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Reviewers: Don Mather, Tony Augarde, Dick Stafford, John Eyles, Robert Gibson, Ian Lace, Colin Clarke, Jack Ashby

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Live at The Blue Note

Sony Classical 82876 74745-2



  1. What is This Thing Called Love
  2. Someday
  3. You Donít Know what Love Is. (With Chris Botti)
  4. Daily Living
  5. Dat Dere
  6. Besame Mucho
  7. Straight No Chaser. (With Roy Hargrove)
  8. Sincerely
  9. Chronicle
  10. Take the A Train

Eldar - Piano
Marco Panascia - Bass
Todd Straight - Drums

Eldar hails from Kyrgystan, he moved to the USA in 1998 at age 11 and now at just 20 years of age, is one of the most accomplished jazz pianists and composers, I have ever heard. It is just amazing that someone who was not exposed to American culture until 9 years ago, should have achieved such a remarkable technique, and such an understanding of the genre. It has to be a remarkable gift because no one could learn to play so well in such a short time.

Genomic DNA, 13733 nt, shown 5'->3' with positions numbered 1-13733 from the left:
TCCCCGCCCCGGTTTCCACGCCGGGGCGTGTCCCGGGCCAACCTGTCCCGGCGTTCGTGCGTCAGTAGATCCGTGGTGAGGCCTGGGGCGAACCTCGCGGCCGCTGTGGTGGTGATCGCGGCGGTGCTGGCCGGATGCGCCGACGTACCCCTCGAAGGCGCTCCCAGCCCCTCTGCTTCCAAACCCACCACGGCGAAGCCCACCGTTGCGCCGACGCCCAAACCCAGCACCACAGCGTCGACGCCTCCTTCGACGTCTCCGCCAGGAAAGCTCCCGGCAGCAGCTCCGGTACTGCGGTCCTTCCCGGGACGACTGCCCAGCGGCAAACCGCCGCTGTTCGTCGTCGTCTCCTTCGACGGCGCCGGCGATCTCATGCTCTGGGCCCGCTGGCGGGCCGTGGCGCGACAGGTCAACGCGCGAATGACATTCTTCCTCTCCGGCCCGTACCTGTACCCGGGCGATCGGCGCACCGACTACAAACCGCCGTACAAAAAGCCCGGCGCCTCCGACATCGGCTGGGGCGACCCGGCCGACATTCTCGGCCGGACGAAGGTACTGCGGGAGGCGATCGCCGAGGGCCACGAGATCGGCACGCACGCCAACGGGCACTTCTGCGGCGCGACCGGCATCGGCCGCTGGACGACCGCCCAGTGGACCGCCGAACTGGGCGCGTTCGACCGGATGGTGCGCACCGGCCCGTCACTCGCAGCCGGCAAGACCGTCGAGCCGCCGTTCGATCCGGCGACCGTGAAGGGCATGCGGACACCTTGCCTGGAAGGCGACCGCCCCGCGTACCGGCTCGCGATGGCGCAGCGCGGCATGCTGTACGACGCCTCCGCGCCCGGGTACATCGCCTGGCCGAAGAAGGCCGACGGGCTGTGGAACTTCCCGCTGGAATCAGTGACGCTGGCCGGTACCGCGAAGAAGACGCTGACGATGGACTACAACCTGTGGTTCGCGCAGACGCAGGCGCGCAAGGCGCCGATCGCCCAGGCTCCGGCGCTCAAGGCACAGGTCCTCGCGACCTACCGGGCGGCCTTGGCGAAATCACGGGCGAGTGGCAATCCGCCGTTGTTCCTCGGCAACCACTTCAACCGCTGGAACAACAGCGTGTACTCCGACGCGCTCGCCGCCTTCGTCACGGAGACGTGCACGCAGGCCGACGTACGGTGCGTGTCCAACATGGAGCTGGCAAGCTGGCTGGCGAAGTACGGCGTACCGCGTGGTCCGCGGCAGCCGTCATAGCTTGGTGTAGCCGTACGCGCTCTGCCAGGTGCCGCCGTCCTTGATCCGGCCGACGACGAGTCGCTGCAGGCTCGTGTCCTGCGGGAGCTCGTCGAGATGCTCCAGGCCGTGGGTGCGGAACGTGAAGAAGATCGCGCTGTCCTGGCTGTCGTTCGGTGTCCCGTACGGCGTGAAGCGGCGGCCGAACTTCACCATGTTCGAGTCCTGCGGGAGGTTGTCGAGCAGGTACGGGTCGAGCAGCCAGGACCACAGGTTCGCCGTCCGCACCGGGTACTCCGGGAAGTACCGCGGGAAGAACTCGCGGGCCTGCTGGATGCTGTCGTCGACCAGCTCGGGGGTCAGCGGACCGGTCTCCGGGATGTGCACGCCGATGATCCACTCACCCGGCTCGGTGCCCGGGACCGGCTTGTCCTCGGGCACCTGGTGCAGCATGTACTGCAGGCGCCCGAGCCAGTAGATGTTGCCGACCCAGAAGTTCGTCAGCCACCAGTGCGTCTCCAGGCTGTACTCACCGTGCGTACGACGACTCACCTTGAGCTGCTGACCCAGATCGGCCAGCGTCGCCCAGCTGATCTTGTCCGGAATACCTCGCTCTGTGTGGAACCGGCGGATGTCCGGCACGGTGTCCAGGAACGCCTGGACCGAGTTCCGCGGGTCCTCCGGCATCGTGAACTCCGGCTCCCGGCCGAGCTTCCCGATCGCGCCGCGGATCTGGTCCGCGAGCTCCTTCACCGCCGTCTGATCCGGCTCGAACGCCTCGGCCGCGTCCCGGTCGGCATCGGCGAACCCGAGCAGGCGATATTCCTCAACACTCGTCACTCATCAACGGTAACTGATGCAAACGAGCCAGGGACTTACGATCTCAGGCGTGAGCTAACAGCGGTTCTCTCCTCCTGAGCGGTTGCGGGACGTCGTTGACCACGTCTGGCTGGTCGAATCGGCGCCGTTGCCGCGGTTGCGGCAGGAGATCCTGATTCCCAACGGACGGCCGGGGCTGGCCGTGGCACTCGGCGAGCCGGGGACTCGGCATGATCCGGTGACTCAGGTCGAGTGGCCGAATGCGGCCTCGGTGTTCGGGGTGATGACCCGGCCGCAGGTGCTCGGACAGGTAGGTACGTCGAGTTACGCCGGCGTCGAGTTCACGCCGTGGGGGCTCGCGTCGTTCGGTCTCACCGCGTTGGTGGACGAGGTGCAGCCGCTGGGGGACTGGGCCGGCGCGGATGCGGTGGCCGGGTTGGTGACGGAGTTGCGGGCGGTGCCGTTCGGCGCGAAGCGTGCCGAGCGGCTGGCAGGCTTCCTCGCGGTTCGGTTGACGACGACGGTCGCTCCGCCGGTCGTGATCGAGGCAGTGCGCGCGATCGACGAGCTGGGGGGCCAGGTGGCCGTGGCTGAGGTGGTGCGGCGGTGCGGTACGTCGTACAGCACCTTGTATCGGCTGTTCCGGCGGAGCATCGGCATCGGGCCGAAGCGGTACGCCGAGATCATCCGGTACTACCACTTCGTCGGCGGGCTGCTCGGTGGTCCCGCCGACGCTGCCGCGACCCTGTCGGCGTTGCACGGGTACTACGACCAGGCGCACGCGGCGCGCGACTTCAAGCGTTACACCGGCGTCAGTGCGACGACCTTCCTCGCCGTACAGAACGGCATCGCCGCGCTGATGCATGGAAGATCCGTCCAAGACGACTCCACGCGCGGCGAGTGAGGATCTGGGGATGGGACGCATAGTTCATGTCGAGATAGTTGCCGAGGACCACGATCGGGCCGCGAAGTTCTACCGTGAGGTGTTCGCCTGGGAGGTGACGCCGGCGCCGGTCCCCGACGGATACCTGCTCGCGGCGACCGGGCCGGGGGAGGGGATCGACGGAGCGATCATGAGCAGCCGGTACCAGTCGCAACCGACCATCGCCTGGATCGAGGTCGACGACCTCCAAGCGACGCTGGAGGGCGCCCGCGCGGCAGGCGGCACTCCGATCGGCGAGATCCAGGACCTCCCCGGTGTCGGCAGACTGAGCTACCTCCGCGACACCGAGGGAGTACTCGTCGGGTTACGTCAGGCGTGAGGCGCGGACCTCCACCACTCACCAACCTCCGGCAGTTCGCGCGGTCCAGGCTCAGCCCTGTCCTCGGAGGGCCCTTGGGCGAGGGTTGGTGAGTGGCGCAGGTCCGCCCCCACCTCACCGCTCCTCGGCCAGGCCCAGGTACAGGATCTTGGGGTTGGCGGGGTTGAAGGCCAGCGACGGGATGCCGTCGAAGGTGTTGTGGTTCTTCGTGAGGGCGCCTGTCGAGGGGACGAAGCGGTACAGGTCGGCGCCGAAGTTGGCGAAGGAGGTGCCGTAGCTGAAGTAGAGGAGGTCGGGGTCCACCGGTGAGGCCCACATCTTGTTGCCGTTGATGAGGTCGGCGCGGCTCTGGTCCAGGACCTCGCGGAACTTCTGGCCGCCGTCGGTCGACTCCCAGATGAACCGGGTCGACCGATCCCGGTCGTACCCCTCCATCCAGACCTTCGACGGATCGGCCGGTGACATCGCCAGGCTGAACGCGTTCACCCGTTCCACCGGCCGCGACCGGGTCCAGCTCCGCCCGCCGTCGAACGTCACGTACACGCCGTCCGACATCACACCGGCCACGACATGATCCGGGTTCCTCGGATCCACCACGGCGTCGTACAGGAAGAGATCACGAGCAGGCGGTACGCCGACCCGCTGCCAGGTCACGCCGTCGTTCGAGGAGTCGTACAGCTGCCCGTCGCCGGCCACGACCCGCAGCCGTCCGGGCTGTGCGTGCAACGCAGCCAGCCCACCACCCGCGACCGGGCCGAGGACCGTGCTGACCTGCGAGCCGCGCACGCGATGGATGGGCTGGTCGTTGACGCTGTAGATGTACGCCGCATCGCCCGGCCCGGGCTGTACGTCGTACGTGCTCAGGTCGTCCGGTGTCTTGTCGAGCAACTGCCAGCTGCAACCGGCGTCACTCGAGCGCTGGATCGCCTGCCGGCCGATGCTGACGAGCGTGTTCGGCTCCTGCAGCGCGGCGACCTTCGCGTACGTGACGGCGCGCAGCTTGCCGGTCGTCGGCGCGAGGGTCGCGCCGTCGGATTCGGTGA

Chris Botti guests on track 3, his playing is as usual full of delicate, charming and sometimes understated phrases. The tune is one of my favourites and one that leaves the improviser many possibilities, due to itís construction. The trio with Eldar leading the way accompanies him sympathetically, with the leader not using his technique for the sake of it, but working in harness with the guest soloist. The great Oscar Peterson is not only an incomparable soloist but a wonderful accompanist, it is a mark of maturity in a pianist.

Eldar plays a number of his own compositions on this record, to me his compositions, while interesting, are not so outstanding as his work with the library of jazz standards. Perhaps this is a side to his playing which will develop in the future, nothing would surprise me with this young man! His interpretations of both Dat Dere and Besame Mucho are both fresh and very different, the former he tears into with everything he has but the latter is delicately embellished.

Straight No Chaser, Monkís strange but interesting blues, brings trumpet player Roy Hargrove to join the trio and everyone has a high energy work out on this one! The rhythm section works well and the whole thing swings with great momentum! Eldarís technique is shown off to great advantage here and anything played by Roy Hargrove is always great to listen to.

Two very different Eldar compositions are heard on tracks 8 & 9, Sincerely is tender and gentle, whilst Chronicle is high energy.

The session concludes with an unusual, but very pleasant version of the Dukeís A Train, which even includes some stride piano, is their anything this young man canít do!

Be very clear Eldar Djangirov is a young man you are going to hear a lot more of in the jazz world! Get acquainted with this record now!

Don Mather

see also review by Tony Augarde


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